And showed me the stretch for it- tip head down and to the side, place opposite hand behind back, use hand of same side to give added stretch.

She also suggested I continue applying heat- even this number of months later.  And, no more sneaking in headstands.  I took the advice and used the time off from headstand to work on pinca mayurasana (forearm stand) and actually study up on headstand.  I found varied opinions on how much weight to actually bear on the head and where exactly to balance.  So we will all have to form our own opinions about that.  But, here is an explanation of how to find the crown of the head that made the most sense to me.

The crown of the head can be found by placing the right palm of the hand on the forehead and allowing the fingers to spread over the crown of the head, where the tip of the middle finger lands is basically the crown of the head. This point should line up with the ears as well.

Jivamukti Yoga Center

Last week, I literally woke up one morning and the pain was gone.  I had full range of motion.  So, after over a month of dedicated time off from headstand, I decided to give it a try again- putting to use all of my new knowledge along with my new core and upper body strength from forearm stand.  It felt better and more stable then any other headstand I had ever done before.  I may continue to experience occasional tension and tightness in my neck and will continue to stretch and heat when needed, but I will not approach headstand the same way ever again.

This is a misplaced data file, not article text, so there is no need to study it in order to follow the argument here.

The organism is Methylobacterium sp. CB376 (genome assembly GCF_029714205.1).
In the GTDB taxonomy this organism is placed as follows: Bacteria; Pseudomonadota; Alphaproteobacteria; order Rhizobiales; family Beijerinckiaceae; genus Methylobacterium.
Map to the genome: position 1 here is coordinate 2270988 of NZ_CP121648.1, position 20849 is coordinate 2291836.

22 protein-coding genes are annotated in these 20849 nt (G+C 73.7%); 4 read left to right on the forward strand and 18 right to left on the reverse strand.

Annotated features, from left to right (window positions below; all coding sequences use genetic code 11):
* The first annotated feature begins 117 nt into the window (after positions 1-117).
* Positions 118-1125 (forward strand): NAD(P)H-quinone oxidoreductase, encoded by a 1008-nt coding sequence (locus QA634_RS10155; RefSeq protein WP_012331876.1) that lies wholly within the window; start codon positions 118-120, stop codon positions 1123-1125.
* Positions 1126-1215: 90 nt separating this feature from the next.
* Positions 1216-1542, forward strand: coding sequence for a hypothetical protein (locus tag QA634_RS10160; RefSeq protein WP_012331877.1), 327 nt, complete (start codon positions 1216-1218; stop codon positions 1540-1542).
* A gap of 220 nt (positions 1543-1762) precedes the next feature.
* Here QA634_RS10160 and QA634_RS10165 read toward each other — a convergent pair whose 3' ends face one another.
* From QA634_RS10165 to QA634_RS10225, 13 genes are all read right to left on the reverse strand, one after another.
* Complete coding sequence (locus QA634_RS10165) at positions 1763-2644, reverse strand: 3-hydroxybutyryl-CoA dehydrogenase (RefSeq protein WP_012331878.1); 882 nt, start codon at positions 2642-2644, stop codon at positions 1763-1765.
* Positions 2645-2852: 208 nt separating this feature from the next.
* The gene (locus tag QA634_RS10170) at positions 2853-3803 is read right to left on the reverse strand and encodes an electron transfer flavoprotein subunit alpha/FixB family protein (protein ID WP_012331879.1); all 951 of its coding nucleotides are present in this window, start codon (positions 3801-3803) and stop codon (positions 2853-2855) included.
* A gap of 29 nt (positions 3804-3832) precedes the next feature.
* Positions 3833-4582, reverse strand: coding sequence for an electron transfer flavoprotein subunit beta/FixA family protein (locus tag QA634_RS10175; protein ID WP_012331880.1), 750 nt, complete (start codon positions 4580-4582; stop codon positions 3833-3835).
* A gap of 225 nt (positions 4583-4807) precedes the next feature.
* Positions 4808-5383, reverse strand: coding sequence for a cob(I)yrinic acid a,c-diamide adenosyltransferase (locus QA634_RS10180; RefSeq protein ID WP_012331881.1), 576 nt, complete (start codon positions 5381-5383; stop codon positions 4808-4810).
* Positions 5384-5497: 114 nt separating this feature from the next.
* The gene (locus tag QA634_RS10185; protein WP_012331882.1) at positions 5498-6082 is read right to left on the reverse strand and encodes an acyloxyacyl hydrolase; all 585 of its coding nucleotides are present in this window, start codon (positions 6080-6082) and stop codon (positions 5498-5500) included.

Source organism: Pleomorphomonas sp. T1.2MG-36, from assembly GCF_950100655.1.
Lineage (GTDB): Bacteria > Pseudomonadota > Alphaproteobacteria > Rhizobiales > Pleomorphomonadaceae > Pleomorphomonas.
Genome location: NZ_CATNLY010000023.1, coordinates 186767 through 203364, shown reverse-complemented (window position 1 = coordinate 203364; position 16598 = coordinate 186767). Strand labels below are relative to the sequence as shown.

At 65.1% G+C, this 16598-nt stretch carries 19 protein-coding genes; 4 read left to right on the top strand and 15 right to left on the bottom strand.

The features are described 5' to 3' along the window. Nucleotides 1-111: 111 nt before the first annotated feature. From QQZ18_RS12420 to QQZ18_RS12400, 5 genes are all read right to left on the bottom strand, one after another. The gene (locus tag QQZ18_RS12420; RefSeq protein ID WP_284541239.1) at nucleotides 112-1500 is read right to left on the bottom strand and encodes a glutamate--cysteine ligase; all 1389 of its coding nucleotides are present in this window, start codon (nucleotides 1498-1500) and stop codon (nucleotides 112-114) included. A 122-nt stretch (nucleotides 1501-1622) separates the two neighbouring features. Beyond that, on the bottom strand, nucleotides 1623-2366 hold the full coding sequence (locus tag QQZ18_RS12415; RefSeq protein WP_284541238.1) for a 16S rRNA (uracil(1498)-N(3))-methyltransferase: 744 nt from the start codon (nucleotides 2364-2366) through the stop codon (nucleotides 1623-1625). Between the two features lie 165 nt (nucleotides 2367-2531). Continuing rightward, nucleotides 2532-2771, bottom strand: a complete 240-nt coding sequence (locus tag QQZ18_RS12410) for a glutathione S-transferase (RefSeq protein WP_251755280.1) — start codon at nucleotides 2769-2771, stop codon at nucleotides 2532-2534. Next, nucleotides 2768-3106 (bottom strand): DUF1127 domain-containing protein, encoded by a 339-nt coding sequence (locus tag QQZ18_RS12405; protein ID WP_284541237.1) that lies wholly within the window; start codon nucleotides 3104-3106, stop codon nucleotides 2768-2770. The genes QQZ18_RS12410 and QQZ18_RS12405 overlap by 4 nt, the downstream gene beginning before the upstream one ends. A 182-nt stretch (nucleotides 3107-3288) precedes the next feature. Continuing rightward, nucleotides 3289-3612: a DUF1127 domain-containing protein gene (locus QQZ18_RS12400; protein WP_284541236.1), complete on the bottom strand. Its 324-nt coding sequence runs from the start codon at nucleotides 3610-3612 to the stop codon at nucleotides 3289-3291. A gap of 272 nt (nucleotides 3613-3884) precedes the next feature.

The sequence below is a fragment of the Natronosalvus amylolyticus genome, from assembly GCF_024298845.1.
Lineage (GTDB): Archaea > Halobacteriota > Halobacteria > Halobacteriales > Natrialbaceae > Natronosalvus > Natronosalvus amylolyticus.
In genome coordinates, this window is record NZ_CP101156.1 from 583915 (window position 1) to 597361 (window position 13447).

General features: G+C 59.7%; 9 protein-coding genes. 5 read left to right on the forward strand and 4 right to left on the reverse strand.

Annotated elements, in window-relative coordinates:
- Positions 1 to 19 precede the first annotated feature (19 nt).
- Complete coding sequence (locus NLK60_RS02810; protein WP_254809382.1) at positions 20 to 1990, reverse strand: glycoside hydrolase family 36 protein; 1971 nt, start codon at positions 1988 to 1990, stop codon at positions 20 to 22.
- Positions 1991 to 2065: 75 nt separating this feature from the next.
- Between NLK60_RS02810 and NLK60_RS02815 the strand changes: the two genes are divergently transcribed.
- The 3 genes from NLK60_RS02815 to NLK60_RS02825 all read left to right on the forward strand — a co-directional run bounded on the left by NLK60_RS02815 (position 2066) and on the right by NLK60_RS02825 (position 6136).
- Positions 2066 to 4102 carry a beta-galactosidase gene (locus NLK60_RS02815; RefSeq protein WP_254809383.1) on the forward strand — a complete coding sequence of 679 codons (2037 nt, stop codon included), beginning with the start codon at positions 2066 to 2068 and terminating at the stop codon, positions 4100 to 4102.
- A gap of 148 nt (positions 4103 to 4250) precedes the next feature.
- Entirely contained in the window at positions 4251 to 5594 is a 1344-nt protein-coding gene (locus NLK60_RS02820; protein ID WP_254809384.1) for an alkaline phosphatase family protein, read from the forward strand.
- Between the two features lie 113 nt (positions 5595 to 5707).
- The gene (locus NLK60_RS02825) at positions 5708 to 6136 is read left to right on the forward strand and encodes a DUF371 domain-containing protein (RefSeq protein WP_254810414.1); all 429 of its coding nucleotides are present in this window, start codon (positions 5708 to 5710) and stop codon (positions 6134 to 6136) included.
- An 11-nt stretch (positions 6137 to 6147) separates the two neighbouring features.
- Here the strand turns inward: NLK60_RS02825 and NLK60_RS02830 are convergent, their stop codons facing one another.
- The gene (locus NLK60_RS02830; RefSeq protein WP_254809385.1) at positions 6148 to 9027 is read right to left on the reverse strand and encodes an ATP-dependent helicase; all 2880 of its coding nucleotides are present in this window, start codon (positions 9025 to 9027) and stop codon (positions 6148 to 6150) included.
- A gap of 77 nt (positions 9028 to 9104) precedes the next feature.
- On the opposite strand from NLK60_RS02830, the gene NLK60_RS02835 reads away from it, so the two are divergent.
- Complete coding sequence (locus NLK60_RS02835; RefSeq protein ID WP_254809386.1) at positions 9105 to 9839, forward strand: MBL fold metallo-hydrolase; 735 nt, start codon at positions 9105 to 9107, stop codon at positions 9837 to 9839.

Here are some tips and my new opinions on sirsasana I:

  • Make sure your hair is not going to threaten your balance.  Lower your ponytail and/or remove any hair accessories from the top of your head when preparing to take the posture.